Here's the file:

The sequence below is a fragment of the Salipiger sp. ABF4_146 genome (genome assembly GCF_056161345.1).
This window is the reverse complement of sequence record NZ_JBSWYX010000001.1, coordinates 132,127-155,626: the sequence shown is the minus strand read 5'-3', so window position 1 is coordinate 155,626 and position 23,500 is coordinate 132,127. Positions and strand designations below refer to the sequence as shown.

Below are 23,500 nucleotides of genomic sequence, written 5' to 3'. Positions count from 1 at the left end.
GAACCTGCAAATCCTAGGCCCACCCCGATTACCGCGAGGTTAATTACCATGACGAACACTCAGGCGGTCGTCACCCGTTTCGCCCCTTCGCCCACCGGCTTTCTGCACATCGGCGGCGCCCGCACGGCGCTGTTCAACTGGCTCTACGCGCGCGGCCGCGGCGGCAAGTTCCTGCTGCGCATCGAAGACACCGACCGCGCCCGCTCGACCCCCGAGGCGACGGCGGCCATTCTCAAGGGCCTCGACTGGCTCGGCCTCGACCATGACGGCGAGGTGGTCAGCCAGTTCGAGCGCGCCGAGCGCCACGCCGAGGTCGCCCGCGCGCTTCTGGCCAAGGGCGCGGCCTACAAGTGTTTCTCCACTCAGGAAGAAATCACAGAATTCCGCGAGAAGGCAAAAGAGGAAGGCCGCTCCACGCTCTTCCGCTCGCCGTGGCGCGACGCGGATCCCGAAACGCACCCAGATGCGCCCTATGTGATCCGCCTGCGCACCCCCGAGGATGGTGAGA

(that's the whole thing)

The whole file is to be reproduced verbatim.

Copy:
The sequence below is a fragment of the Salipiger sp. ABF4_146 genome (genome assembly GCF_056161345.1).
This window is the reverse complement of sequence record NZ_JBSWYX010000001.1, coordinates 132,127-155,626: the sequence shown is the minus strand read 5'-3', so window position 1 is coordinate 155,626 and position 23,500 is coordinate 132,127. Positions and strand designations below refer to the sequence as shown.

Below are 23,500 nucleotides of genomic sequence, written 5' to 3'. Positions count from 1 at the left end.
GAACCTGCAAATCCTAGGCCCACCCCGATTACCGCGAGGTTAATTACCATGACGAACACTCAGGCGGTCGTCACCCGTTTCGCCCCTTCGCCCACCGGCTTTCTGCACATCGGCGGCGCCCGCACGGCGCTGTTCAACTGGCTCTACGCGCGCGGCCGCGGCGGCAAGTTCCTGCTGCGCATCGAAGACACCGACCGCGCCCGCTCGACCCCCGAGGCGACGGCGGCCATTCTCAAGGGCCTCGACTGGCTCGGCCTCGACCATGACGGCGAGGTGGTCAGCCAGTTCGAGCGCGCCGAGCGCCACGCCGAGGTCGCCCGCGCGCTTCTGGCCAAGGGCGCGGCCTACAAGTGTTTCTCCACTCAGGAAGAAATCACAGAATTCCGCGAGAAGGCAAAAGAGGAAGGCCGCTCCACGCTCTTCCGCTCGCCGTGGCGCGACGCGGATCCCGAAACGCACCCAGATGCGCCCTATGTGATCCGCCTGCGCACCCCCGAGGATGGTGAGA